Well, today I am here to openly recant my anti-yogurt diatribe. I’d bow my head in shame except I’m so happy about my recent conversion I can’t hide it. And it’s all because last weekend I made Food & Wine’s glorious Honeyed Yogurt and Blueberry Tart. A smooth sea of honey-enhanced yogurt nestled in an electrically spicy graham cracker crust and dotted with plump, fresh berries has finally vanquished my yogurt-related negativity.

You may be asking why I would even attempt to make Food & Wine’s tart, given my professed aversion to the contents of its cool and creamy center. Honestly, I made this dessert because the recipe looked easy. All it requires is a quick whir of graham crackers, candied ginger, salt, sugar, and one egg white in the food processor. After being shaped into a tart pan, the crust is baked for a mere 20 minutes. (Actually, next time I think I will bake the crust for a few minutes less, as it was slightly overcooked and too crisp after 20 minutes.) The whole process takes less than half an hour and the crust can even be prepared the day before you plan to serve the dessert.

After mixing a few tablespoons of honey into the yogurt, spread the mixture into the cooled baked shell and top it with the blueberries. The slightly sweetened yet still tangy yogurt is perfectly complemented by the ginger-spiced crust and fresh berries. As I cautiously tasted my first bite, for once I was not overwhelmed by the sour flavors I usually associate with yogurt. It may have been the addition of honey that made the difference, or perhaps it was the powerful crust. Whatever the reason, I can’t wait to make it again when blueberries are actually in season. Try this tart. I promise, it will change everything.

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Valentine’s Day Hits and Misses

Poor Jim. February deals him a double whammy each year: First comes my birthday on the 9th, then Valentine’s Day less than a week later. To take some pressure off this celebratory one-two punch, instead of going out we cook dinner at home on Valentine’s Day. Some meals turn out wonderfully, like last year’s rack of lamb and chocolate pots-de-crème. This year was, well…okay. Let’s start with not-so-great and save the best for last:


The Miss: Greek-Style Braised Lambs Shanks
I knew I wanted to make some sort of braised meat for the main course. Doesn’t a slow-cooked, rich piece of red meat sound like the perfect foundation for a romantic meal? (Sorry, vegetarians.) I stubbornly thought so. Lamb shank, a tough cut that responds well to braising, had been on my to-cook list for a long time. I sent Jim off to the butcher with a wave and a smile while I looked for a recipe.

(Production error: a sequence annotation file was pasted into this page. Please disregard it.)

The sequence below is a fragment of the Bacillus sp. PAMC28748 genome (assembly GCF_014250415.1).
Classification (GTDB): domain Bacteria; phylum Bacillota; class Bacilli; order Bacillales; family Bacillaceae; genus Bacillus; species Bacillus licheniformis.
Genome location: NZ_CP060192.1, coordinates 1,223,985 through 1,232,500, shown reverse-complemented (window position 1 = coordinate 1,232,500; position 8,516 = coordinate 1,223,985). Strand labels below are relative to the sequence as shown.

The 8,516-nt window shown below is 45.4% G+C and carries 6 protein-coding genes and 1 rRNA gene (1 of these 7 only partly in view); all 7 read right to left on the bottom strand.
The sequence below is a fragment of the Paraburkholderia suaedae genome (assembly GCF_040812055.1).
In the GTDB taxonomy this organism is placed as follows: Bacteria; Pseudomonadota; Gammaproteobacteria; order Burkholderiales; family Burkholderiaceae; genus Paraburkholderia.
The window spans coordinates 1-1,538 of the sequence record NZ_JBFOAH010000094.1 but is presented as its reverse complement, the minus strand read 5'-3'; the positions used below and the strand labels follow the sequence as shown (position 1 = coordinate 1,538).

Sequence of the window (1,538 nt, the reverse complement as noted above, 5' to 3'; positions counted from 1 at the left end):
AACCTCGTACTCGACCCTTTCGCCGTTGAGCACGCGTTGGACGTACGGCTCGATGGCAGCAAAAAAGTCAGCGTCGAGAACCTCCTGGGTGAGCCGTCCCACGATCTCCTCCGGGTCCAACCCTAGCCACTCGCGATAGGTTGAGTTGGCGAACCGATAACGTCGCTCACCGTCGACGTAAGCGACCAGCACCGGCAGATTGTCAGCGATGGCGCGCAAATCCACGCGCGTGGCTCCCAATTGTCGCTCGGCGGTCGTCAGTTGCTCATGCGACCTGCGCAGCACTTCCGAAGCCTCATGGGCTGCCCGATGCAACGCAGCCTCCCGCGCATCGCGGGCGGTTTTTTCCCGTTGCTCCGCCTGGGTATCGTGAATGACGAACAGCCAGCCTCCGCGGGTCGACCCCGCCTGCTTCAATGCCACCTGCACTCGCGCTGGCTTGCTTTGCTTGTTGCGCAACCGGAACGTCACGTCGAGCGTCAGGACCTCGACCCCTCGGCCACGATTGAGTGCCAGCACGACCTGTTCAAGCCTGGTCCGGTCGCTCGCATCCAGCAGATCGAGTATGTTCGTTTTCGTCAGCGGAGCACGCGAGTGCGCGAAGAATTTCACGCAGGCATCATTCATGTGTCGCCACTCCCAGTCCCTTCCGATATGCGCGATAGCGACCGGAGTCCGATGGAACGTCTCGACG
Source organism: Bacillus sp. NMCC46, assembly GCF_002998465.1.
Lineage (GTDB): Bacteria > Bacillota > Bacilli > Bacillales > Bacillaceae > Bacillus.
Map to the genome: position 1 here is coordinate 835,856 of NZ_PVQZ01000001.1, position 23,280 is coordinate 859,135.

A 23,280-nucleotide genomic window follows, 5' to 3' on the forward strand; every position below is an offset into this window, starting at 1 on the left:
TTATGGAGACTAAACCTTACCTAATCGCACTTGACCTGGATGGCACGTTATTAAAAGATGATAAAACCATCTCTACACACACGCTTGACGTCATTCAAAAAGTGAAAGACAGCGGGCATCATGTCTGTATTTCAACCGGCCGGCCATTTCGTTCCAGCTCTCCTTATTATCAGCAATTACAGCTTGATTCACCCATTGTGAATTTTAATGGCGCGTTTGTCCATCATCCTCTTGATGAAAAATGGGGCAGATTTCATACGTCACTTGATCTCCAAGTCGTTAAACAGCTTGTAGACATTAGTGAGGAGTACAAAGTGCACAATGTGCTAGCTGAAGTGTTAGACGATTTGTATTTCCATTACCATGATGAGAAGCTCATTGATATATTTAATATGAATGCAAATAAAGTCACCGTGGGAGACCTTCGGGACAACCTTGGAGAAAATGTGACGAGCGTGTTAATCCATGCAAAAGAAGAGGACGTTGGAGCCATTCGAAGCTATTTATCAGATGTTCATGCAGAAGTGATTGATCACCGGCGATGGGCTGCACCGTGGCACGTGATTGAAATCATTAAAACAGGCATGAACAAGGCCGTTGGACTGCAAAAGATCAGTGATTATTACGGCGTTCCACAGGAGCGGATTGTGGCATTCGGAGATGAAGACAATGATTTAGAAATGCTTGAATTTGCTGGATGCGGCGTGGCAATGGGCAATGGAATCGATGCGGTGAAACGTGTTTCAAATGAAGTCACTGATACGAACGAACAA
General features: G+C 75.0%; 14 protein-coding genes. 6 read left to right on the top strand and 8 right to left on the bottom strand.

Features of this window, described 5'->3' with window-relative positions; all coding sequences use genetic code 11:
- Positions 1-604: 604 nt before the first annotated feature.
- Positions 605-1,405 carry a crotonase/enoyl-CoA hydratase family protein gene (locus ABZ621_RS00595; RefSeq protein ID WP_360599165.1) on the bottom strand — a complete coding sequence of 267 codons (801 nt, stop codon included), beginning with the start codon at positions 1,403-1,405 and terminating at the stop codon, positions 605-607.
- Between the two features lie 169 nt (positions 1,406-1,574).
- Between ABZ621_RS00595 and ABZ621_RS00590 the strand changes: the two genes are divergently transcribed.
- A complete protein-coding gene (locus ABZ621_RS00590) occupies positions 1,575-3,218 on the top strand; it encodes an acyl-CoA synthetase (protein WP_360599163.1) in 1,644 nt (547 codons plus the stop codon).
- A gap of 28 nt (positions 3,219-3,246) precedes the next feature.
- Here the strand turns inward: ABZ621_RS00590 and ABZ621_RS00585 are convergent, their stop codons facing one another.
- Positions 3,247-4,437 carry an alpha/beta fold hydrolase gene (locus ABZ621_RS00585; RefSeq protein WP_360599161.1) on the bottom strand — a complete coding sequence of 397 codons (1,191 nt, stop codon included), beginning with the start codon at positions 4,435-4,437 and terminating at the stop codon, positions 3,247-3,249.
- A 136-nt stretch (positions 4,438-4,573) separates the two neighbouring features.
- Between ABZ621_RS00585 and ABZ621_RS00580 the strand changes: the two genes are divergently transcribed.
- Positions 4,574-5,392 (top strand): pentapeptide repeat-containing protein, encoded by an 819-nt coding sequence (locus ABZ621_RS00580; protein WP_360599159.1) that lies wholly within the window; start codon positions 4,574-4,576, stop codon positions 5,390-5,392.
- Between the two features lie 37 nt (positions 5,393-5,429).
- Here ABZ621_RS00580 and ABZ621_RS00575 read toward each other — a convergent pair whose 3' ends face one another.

To my surprise, my cookbooks were no help, providing not a single recipe for my desired meal. I turned to the trusty Internet and came across these Greek-style braised lamb shanks. (I still don’t really understand what is so Greek about this recipe; there doesn’t seem to be anything particularly Greek about the dish apart from the lamb. Whatever, I’m not here to argue with Epicurious.)

I’ll cut to the chase: I halved the recipe from 6 shanks to 3, and in a dumb move I decided to reduce the braising liquid without reducing the cooking time. So, after 2 hours in the oven, my extravagant, Merlot-based sauce reduced down to almost nothing, resulting more in a roasted lamb shank dinner instead of the braised-meat-falling-off-the-bone-and-swimming-in-a-deep-romantic-sauce type meal I was hoping for.

Now I am also wondering if there was a mistake in the recipe, which instructed me to cook the shanks in the oven uncovered. Aren’t most braised dishes cooked with the cover firmly in place in order to prevent evaporation of the cooking liquid? The shanks tasted fine, but I have learned my braising lesson. Oh, we also made some lemon orzo and a spinach salad on the side. sorbet2Meh.

The Hit: Blood Orange Sorbet
Jim gave me a copy of Jack Bishop’s Complete Italian Vegetarian Cookbook for my birthday, and we decided to break it in with the recipe for blood orange sorbet. Making this frosty treat gave me the opportunity to try yet another birthday gift I received, this time from my sister: the ice cream maker attachment for my KitchenAid mixer.

As always, simple recipes yield the best results. After squeezing the juice from several crimson blood oranges, we mixed it with some (a lot of) sugar and threw the entire mixture in the fridge to cool. About half an hour later we put the ice cream attachment to work on the mixer. We didn’t have to lift a finger. The KitchenAid simply twirled away for about 20 minutes, and suddenly our fresh, sparkling dessert was ready. We placed it in the freezer for the end of our meal.